If you ask a senior manager in an IT company today, they would say that they are Agile. Their explanation would be something as follows. They would say that they had followed waterfall and in some cases no development process at all for a good time period and that things had been all over the place. They would then go on to say that the management made a conscious decision to switch to Agile and that since then, everything had been smooth sailing.
Have you ever been brave enough to tell someone that they are not Agile? You may be told off, be treated as a traitor or as a mad man or even end up being reported to police ☺. The simple reason being that Agile is perceived as been ‘good’ or the ‘best’ in most people’s mind. It is like saying the other person that they are not ‘good’ or they are not the ‘best’.
People may say that they are agile simply because they have implemented the agile ceremonies or practices, gone through the agile principles defined in the manifesto and because they are diligently following the scrum ceremonies and getting on with feature development as early as possible. So, you can casually mention to them that ‘Hey, you are no longer agile, you’ve adopted immediate development as opposed to agile development.
Why have project management approaches come into being? During the initial stages of software development, may be in the 1980s and early 1990s, the development activities happened in an unstructured and ad-hoc manner where lan-driven or change-driven approaches were not in place. Like with any other industry, approaches and processes came into being to solve this problem. Waterfall, Iterative, Spiral and other approaches were introduced as a result. However, with time when ailments were found in the waterfall approach, the cure introduced by scholars and other management consultants was Agile.
Has it solved the problem?
We still take forever to deliver projects. Still there are issues in the requirements, code, and quality. Agile has not made things quicker but it has just given more flexibility in terms of requirements management at the expense of quality and predictability.
The Agile manifesto is like the bible to agile practitioners. Yet only a handful actually read the book word to word from start to end. Even if they read it, only a small number of people end up following it and that too follow it in a sensible manner.
Myself coming from Sri Lanka have worked in a company which is one of the best software companies to work in the country. The company has embraced agile diligently where even the CEO is a Certified Scrum Master. The company has a unique culture, where the staff is encouraged to develop soft skills, do extra activities such as sports, attending industry meet-ups, and having fun in addition to carrying out day-to-day work for customers. The positive vibe created means that the company gets the best resources and university students from the country. Simply put, the success is not attributable to Agile but to the staff working there. The team follows different flavours of Agile such as Scrum, Kanban and Lean. But most of all, they work with a fair amount of common sense and empathy.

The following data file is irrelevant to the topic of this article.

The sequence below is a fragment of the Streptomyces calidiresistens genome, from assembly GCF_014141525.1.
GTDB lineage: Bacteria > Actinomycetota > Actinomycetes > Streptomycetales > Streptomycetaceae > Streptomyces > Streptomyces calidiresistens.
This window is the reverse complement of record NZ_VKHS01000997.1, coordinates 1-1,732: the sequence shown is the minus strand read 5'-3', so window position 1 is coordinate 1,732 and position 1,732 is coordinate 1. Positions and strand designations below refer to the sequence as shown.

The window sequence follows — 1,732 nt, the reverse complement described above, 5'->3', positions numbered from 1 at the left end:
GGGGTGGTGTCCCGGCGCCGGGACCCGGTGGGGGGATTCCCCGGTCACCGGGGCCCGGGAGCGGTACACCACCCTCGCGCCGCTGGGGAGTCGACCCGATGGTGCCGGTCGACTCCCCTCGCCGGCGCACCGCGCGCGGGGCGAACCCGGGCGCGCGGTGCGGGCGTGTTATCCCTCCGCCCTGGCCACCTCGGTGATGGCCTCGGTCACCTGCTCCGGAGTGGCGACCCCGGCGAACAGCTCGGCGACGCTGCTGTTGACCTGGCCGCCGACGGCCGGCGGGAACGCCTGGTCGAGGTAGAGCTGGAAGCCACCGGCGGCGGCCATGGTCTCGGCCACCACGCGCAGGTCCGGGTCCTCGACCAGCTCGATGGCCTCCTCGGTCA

Projects are unique in terms of requirements, constraints such as time, cost, effort and quality and in terms of expected outcomes. One size does not fit all. Hence, each project will face its own set of problems which results in the team requiring to make decisions while the project is in progress. Be it a waterfall based project or be it an agile project, every project team must face a bumpy ride during its duration. Hence common sense must prevail.
Even if you feel that you are a fully Agile company don’t you still face the following problems?
- Inability to finish planning during the specified sprint planning session
- Not getting the helicopter view of the project which results in horizon planning rather than long term planning. Planning being limited due to shorter sprint durations
- Looking at making complete architectural designs and not being confident in an evolving architecture
- Fear of having to do rework which may result in cost, time and quality overruns
- Continuous integration resulting in infrastructure, production scripts to be run over and over again
- Trouble in managing stakeholder expectations as well as the stakeholders not being able to define requirements well ahead thinking that things can be changed any time
- Team members getting on with development without properly discussing requirements, designs and progress
Above are only a few of the problems with Agile teams. I’m sure that there are many more.
So, how do we get out of these problems. It’s so simple. It has to be through common sense. Common sense must prevail as to how blockers are removed, how work can progress without detailed requirements or designs, how to best utilize technical and physical resources to develop and deploy solutions and so on.
As an IT professional, the best approach is to take one day at a time or even one hour at a time. Be ready for change and be able to adapt to situations. Discuss and argue, but make a conclusive decision to make conscious, rational decisions. This will help projects to succeed.